How COVID Impacted Cause Marketing for Small Businesses
COVID-19 will forever have a place in the history books for being synonymous with devastation. It has impacted lives all over the world in both personal and professional ways. Businesses have shuttered, the supply chain has struggled to keep up, jobs have been lost, and charities that depended heavily upon the kindness of others are in dire straits. COVID-19 has changed everything, including the rules for cause marketing. While some changes could benefit small businesses, others may make it even harder for cause marketing.
Cause Marketing Is Narrower
When it comes to choosing a cause, it can feel tone-deaf to fight for a cause totally distinct from the pandemic. As jobs continue to be impacted, more people are faced with food insecurity and the inability to pay their bills. While there are still many important causes that need support, the dire condition of our own communities and how to help our neighbors in the Chicago area today make it easy to choose a focus. People everywhere feel a stronger connection and more urgency to support their own communities.
Consumers are going to remember your business for how you tried to connect with them in trying times. When your small business shows that it has a purpose and cares more about its neighbors and community than simply making a profit, consumers are 4.1 times more apt to trust your company and 4.5 times more likely to be a brand ambassador and recommend it to friends and neighbors. By addressing a critical need in Chicago, everyone benefits.
Cause Marketing Is More Valuable
It’s only natural that people pay more attention to causes that are relevant to them. For example, dog lovers are more likely to respond to cause marketing for a dog rescue shelter rather than one for birds. By the same token, because COVID-19 impacts everyone, cause marketing related to the pandemic will be relevant to everyone. Even when spending has declined on large or discretionary purchases, businesses have found ways to connect with consumers.
One example of how brands are shifting their ads’ focus to connect more with their customers is the automaker Ford, which has been in business since 1903 (15 years before the Spanish Flu pandemic in 1918). Over the last year, they’ve pivoted their ads from why automobile shoppers should buy their vehicles to the ways they have responded to other large-scale crises in the past, such as how they changed their manufacturing efforts in World War II to military vehicles. They reinforce their recent call for action and cooperation in a critical time by detailing how they shifted some of their manufacturing capabilities to provide desperately needed medical equipment during the COVID-19 crisis.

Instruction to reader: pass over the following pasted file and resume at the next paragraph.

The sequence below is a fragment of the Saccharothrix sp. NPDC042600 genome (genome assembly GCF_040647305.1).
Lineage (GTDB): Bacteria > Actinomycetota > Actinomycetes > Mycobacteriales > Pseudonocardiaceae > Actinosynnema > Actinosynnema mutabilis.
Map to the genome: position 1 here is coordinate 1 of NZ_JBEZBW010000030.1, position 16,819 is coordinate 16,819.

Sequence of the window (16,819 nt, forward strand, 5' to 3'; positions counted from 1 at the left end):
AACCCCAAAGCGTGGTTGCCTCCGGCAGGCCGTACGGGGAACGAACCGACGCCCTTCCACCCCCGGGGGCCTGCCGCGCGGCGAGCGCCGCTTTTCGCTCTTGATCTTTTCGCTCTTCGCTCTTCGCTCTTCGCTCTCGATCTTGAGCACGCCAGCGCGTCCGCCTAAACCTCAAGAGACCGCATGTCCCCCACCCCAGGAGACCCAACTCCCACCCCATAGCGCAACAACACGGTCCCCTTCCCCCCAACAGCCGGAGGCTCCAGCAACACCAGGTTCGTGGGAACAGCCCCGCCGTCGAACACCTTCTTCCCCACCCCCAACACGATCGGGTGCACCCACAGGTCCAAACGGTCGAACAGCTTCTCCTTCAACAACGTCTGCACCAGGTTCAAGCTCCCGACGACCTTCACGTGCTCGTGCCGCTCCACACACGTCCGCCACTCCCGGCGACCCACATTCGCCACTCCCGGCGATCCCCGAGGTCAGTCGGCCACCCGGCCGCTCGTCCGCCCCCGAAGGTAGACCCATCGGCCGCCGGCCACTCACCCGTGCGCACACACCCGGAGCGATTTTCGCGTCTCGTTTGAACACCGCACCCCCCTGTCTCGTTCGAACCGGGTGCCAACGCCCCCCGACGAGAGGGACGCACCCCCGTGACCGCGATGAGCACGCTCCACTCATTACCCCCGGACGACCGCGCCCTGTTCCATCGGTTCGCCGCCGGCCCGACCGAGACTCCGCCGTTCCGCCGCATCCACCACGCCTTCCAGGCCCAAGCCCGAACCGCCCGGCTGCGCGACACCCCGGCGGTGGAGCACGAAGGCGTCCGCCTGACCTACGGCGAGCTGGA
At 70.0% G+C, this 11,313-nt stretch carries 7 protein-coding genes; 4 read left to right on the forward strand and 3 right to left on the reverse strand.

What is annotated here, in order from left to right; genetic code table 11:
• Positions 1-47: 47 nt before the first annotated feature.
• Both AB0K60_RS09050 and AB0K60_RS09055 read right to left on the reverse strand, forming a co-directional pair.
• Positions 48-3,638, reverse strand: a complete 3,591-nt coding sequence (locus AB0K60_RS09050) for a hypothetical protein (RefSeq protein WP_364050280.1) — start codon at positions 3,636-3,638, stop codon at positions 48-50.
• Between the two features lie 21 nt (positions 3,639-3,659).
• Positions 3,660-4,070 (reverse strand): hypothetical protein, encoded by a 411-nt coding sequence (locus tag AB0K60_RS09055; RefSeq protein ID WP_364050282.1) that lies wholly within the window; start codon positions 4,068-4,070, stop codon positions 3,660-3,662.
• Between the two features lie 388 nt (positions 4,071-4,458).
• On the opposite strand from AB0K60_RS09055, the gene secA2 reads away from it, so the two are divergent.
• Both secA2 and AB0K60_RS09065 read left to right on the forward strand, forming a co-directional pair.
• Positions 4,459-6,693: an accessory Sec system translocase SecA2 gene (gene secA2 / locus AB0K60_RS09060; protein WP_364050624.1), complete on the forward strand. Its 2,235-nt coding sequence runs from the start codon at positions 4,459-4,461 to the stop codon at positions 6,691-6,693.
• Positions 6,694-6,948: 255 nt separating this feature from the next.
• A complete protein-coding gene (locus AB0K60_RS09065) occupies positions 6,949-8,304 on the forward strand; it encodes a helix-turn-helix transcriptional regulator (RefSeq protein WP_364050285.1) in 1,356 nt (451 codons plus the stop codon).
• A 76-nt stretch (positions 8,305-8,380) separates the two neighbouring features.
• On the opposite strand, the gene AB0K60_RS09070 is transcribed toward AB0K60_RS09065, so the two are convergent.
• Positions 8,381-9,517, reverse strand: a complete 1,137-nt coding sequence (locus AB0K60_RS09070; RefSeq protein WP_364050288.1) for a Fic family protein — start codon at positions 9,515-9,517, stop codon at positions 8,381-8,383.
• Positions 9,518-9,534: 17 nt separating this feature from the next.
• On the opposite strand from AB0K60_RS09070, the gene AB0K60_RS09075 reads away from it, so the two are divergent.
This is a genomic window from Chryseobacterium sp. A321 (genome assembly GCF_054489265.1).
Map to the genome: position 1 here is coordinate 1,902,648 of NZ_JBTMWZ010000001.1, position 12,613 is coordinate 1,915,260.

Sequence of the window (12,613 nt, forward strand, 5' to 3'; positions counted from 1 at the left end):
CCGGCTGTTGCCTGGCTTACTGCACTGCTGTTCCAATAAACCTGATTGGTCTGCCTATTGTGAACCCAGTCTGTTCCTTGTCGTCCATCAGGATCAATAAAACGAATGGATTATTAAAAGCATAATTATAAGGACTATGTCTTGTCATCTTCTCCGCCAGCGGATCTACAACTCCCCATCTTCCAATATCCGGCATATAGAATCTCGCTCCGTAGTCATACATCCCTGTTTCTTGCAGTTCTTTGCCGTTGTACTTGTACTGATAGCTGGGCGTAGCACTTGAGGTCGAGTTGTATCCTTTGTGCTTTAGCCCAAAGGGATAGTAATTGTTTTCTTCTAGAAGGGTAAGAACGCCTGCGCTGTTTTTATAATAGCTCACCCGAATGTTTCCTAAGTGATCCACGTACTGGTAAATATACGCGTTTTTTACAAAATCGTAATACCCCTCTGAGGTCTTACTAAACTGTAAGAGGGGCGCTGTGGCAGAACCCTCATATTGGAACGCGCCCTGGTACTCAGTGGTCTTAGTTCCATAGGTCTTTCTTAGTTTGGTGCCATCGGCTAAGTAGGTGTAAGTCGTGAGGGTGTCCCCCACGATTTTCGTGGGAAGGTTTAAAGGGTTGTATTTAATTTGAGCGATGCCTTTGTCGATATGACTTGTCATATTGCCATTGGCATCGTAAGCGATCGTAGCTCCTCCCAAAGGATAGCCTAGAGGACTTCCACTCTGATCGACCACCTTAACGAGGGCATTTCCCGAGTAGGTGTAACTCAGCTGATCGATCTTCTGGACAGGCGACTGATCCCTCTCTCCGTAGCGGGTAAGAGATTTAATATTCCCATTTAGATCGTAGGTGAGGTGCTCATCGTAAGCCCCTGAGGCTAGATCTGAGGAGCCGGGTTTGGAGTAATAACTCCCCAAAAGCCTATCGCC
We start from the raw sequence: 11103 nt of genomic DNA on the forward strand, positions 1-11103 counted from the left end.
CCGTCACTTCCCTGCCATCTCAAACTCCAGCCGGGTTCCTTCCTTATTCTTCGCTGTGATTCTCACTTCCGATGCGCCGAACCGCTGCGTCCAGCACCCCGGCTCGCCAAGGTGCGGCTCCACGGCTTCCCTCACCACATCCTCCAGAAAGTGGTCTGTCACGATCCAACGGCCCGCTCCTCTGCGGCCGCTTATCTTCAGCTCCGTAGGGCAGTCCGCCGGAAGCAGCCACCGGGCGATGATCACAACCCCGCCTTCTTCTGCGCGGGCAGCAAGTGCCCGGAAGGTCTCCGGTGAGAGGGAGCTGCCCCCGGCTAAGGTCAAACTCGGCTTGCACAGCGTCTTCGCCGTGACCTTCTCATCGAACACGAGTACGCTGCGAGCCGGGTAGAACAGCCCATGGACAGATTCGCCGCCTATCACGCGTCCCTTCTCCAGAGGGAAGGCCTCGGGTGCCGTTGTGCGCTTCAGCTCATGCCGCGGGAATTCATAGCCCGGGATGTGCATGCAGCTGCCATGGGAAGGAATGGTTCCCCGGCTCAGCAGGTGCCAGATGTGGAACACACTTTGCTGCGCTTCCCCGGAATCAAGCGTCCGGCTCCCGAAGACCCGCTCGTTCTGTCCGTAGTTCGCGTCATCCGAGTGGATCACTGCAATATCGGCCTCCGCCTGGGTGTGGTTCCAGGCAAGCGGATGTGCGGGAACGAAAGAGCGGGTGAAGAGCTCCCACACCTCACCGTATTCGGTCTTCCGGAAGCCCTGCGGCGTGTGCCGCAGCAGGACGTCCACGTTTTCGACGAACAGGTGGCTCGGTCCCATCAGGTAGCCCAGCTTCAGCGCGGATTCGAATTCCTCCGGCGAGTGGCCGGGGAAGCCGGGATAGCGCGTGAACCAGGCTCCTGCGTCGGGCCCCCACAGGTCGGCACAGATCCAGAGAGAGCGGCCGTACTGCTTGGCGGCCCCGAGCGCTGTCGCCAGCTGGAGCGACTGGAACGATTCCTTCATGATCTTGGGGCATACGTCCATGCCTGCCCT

Small Business Survival is Now a Cause
Because of the pandemic’s impact on the economy, particularly on small businesses, “buy local” now constitutes cause marketing. Many businesses have found ways to shift their focus or utilize existing capabilities to create personal protective equipment, and some are contributing a portion of sales to benefit the communities most affected by the coronavirus. If your business has done something similar, you may be able to get a mention on a local station to get the word out that your small business wants to help.
However, businesses have had to be very aware of their messaging so that they don’t appear self-serving. While consumers want to support companies that are doing their part to help those in need, shallow, tone-deaf, or insincere messaging could be damaging. 89% of consumers want brands to shift money and effort to create products to fill pandemic related needs. To protect and maintain their authenticity, businesses have had to be mindful that their messages are relevant to what the community needs, highlights how they have helped so far, and details ongoing efforts to support the local community.
Cause Marketing Can Benefit Small Businesses During COVID-19
Marketing can benefit businesses by increasing brand recognition and increasing profits. Small businesses can find it challenging to differentiate themselves and penetrate a competitive market even during a thriving economy. While many businesses have had to close or cut back significantly to survive, others are not only surviving but thriving. Many of those have leveraged a bad situation to benefit everyone in a way that likely wouldn’t have been as effective if there was no pandemic.
Cause marketing in the days of the coronavirus pandemic can benefit small businesses by showing their communities that they care enough to give to others even when they may be struggling. It connects with consumers in a very personal way, as COVID-19 has touched everyone in Chicago.
A lot of compassion has already been shown by Chicago businesses in this time. Beyond brand recognition, people want to shop at places they see giving back.
It highlights how local businesses are supporting their communities now and in the future. Though customers may not have the money to spend now that they had pre-pandemic, you can count on many of them to remember the companies and specifically the small businesses that appeared to sincerely put their own interests aside to reach out to their communities.